The Panoz Roadster is surreal. You could actually think of this as a modern take on the F1 cars of the ’50s and ’60s, where the cars were merely skateboards with engines plonked on them and enough space for a driver to squash in between.
Daniel Panoz, the man behind Panoz Auto Development, admits, “It’s the smallest chassis that can be wrapped around a V8.” God Almighty, it might look like a Lotus re-worked. But to be honest, it’s not.
A portly Mustang-sourced 4.6 V8 and the general largesse has the Roadster tipping the scales at 1,150 kg, which ends up taking the edge off the mammoth 305 bhp on offer!
It’s a bigger, wider and more of an American take on the minimalist roadster. This collector’s item is among the last of the super-exclusive Roadsters made over nine years ago.
Considering that only 300 of these all-American cars were made, owning one of them is sure to draw a lot of attention. And each one of those was sold, so that means the one that I am driving is actually loaned.
The proud owner of the car has used it more as a show piece than a track car and it’s in mint condition. It’s done less than 50 km a year for the past nine years. We’re about to add the quickest mileage it’s probably ever done.
Looking at the car, you get an inkling of why the obsession with keeping it spic and span. The finishing is classy. The chrome headlamps, suspension arms and coils look exquisite.
There’s an aquiline feel to the Roadster’s design, right from the eye-like headlamps and the way the rounded nose flows back, to the plump rear which, however, feels a bit heavy.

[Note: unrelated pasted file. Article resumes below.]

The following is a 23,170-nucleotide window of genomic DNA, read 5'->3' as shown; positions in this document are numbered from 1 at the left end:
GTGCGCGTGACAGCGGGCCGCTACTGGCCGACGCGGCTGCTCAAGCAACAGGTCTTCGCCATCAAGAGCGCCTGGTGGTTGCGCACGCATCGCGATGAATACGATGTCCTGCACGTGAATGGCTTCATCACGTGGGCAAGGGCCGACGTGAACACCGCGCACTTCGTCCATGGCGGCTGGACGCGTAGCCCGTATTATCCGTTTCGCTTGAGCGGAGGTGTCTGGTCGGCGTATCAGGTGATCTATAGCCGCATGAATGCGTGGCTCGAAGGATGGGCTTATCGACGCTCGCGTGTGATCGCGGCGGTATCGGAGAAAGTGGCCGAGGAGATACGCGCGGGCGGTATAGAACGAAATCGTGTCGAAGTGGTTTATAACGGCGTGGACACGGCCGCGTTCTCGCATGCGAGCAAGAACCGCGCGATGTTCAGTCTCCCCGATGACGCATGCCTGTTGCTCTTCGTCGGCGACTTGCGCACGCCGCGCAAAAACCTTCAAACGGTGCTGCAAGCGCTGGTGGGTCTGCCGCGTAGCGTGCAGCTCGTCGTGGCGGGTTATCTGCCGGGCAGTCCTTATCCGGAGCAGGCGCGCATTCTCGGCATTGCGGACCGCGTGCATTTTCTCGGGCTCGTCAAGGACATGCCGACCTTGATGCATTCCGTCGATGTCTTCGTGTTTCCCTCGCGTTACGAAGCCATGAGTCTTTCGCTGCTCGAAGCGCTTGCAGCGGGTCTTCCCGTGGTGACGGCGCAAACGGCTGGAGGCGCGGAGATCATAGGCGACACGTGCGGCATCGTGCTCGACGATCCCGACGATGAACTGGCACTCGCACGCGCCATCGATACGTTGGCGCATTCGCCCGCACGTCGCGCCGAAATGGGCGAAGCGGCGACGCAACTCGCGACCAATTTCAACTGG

The design itself leaves you undecided. But the starry allure is undeniable. You want to hop in and there lies the biggest problem — getting in.
The beautifully J-lined doors are the size of a large ladies handbag. Flip them open by popping the handle on the inside. Then put your feet in before sitting on the cushion to avoid getting acrobatic.
It feels like a race car with your legs stretched out ahead of you in the slightly cramped nose section. It’s best to wear slim-fit shoes to avoid braking and throttling at the same time.
That aside, it’s quite amazing how much comfort the Roadster offers even after many miles on the road.
For a car that’s been standing around for most of its life, the Roadster fires up without any hesitation. The V8’s smooth, lazy beat switches to a mean gruff note on pushing off in first gear.
You will adapt to the Panoz Roadster as the power and torque turn up in every rev and in every short-throw of the five-speed gearbox.
You cannot deny the rockstar feeling in this unabashedly hedonistic vehicle. The small steering (a Lambo design) feels great to hold. When pushing around corners, the steering feels quite comfortable.
A bit more meat in the feel, though, would have really sealed the deal. But the grip is quite astounding.
The body itself is stiff as the chassis uses aluminium to a great extent and the body panels are made using a process called super-forming, which keeps the weight down while giving high strength.
The snug seats keep you in place while the Roadster blitzes through without a hint of roll. Some clever designing sees it pull off the feat without the use of an anti-roll bar.
You’re literally sitting on the rear axle, so every movement is communicated unfailingly. The resulting vertical movement of the Roadster over potholes feels exaggerated when compared to any regular car.
Thankfully, the intensity is toned down such that it amplifies the pleasure of the drive and does not rattle your bones.
True blue roadster
With the wind messing my hair as I cut through the smell of freshly cut grass in the glorious Georgian sunshine, I can’t help but think of what kind of sportscar the Panoz Roadster must have been.
Its American proportions and Grand Touring demeanour made it a particularly comfortable roadster. Push it hard, and you’ll find the roadster spirit still alive underneath. The supercharged version, I suspect, would have been an out-and-out roadster!
- Autocar India